Some­one recent­ly asked me why I write in Yid­dish. This is a ques­tion I receive with some reg­u­lar­i­ty. Of course, it’s some­thing that’s asked of those who engage in any pro­longed way with the lan­guage. When I was a stu­dent in the Uriel Wein­re­ich Pro­gram in Yid­dish Lan­guage, Lit­er­a­ture, and Cul­ture at the YIVO Insti­tute for Jew­ish Research, my Yid­dish gram­mar teacher, the emi­nent lin­guist Mord­khe Schaecter, said some­thing along the lines of that he nev­er asked a stu­dent why s/​he was study­ing Yid­dish. Would a stu­dent of French be asked why s/​he were study­ing French? The ques­tion implies that there is a need to jus­ti­fy the study of this lan­guage, the lin­gua fran­ca for East Euro­pean Jews for cen­turies and a cul­tur­al repos­i­to­ry for so much that is Jew­ish, as evi­denced by the language’s very name, which, after all, means Jew­ish.” Aren’t these char­ac­ter­is­tics alone suf­fi­cient rea­son? I won­dered if Dr. Schaechter want­ed to turn the ques­tion on its head: Why don’t more peo­ple study Yiddish?

The ques­tion has added poignan­cy of late due to the pub­li­ca­tion of my most recent book, A moyz tsvishn vakldike volkn-kraters: gek­libene Yidishe lider/​A Mouse Among Tot­ter­ing Sky­scrap­ers: Select­ed Yid­dish Poems. As its sub­ti­tle sug­gests, the book is entire­ly in Yid­dish. In fact, it is my first one to be only in Yid­dish. It includes the Yid­dish poems from my pre­vi­ous books as well as uncol­lect­ed oth­ers. When I told a poet friend about this, she asked, Who will read it?” I assured her there are indeed Yid­dish read­ers left. I wasn’t sat­is­fied with my response to that ques­tion. A more appro­pri­ate one might have been that the ques­tion of read­er­ship is sep­a­rate from the ques­tion of writ­ing. But nei­ther was I sat­is­fied with the answer I gave in real time to the ques­tion raised at the out­set of this essay.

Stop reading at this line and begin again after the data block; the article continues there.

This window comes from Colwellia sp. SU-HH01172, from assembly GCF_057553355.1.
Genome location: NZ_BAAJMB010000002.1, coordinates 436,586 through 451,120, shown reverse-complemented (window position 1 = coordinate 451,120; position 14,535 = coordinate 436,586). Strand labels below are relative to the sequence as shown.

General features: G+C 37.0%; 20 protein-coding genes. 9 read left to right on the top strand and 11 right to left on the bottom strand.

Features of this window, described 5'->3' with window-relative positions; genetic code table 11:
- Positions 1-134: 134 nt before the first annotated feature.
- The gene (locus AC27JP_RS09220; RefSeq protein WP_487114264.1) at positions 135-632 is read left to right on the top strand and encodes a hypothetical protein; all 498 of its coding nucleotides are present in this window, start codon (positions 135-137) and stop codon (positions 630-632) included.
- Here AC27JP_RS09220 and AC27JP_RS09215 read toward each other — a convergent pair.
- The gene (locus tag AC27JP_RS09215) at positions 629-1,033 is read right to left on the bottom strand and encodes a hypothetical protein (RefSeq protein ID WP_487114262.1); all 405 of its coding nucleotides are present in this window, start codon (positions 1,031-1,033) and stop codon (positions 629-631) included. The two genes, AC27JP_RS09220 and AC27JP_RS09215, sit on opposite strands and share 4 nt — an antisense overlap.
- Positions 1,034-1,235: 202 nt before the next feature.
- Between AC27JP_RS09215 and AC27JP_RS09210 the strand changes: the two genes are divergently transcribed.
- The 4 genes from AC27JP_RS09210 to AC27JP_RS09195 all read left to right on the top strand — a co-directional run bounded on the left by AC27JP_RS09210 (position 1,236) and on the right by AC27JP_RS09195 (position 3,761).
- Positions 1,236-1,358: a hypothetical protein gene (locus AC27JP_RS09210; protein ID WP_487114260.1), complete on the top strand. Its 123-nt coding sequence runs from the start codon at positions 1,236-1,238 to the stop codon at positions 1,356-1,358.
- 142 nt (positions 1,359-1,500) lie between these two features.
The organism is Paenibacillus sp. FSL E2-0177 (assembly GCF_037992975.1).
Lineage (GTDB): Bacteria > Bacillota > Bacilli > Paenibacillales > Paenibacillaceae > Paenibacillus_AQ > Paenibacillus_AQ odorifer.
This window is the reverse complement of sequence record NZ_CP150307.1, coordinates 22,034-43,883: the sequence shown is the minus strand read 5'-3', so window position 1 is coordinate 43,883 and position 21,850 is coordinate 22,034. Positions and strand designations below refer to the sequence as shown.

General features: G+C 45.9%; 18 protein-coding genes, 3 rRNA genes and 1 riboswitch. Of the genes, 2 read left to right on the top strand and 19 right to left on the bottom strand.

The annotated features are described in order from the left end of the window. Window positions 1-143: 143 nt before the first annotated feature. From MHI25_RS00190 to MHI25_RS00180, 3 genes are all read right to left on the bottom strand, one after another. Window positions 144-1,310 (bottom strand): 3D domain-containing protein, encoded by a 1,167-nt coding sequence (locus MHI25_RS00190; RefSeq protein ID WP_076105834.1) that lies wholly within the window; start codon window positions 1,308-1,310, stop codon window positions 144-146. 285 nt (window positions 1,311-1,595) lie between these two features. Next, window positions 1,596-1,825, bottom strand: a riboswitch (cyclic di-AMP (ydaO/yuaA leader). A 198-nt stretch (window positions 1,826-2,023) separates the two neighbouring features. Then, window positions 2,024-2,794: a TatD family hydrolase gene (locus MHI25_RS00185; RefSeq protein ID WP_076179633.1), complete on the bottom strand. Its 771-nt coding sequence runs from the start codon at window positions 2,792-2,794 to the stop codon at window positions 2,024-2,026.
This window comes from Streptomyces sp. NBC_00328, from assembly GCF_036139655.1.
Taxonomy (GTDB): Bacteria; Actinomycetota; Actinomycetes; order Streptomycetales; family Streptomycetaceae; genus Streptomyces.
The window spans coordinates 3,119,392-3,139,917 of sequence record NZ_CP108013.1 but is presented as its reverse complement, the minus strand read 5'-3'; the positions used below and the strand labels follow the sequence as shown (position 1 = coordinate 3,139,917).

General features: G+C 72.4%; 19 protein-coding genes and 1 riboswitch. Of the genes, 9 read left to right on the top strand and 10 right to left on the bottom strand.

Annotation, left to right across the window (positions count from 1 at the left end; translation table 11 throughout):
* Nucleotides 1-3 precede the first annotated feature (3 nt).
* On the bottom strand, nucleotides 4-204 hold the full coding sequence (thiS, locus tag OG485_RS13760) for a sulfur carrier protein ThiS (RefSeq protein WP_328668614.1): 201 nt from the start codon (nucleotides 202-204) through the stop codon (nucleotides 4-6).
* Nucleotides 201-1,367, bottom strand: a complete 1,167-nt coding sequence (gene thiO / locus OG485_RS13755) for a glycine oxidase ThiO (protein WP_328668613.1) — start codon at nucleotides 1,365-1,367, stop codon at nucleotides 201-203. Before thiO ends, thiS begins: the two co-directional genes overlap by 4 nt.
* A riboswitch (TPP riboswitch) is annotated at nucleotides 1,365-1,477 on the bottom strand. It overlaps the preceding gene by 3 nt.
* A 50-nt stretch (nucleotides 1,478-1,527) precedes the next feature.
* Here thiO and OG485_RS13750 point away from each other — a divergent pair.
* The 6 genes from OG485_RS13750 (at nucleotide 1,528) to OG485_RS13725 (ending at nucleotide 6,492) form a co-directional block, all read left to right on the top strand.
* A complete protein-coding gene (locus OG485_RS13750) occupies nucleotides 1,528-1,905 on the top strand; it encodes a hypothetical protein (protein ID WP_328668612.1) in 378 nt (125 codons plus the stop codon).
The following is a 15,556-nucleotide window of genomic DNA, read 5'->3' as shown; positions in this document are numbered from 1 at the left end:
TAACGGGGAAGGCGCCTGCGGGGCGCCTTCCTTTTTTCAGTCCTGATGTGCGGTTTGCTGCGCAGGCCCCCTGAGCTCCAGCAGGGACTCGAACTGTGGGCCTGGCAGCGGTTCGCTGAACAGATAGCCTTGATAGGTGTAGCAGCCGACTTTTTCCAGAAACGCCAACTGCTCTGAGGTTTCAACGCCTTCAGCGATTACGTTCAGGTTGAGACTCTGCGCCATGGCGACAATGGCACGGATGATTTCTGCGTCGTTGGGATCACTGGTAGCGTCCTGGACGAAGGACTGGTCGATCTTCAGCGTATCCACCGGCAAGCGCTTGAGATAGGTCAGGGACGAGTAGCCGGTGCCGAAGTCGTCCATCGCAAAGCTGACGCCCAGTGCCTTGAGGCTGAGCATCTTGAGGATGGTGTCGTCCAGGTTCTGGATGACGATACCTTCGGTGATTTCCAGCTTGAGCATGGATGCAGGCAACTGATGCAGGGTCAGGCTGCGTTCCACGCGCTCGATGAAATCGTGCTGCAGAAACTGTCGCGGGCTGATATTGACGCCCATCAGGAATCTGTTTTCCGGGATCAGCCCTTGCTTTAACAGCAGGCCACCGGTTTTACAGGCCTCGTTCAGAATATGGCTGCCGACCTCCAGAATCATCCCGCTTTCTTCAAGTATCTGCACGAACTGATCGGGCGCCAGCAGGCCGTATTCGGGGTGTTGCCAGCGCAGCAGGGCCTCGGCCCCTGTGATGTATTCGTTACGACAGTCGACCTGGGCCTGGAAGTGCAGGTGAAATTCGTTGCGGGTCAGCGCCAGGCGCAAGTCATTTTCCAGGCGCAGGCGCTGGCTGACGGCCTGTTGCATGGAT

I write in Yid­dish because I refuse to be denied my cul­tur­al her­itage. Yid­dish was a cru­cial ele­ment in the ultra-Ortho­dox yeshi­va world in which I was raised. Yid­dish words and expres­sions pep­pered speech. The teach­ers and the offi­cials of the yeshi­va spoke Yid­dish. My par­ents spoke Yid­dish. I speak Yid­dish today with my father. And yet grow­ing up, I nev­er read or even heard of the works of the canon­i­cal Yid­dish troi­ka of Mendele Mokher Sefarim, Isaac Leib Peretz, and Sholem Ale­ichem, let alone the works of more recent Yid­dish mas­ters such as David Bergel­son, Jacob Glat­stein, Itzik Manger, or Blume Lem­pel, an inno­v­a­tive writer whose work Ellen Cassedy and I spent many years translating.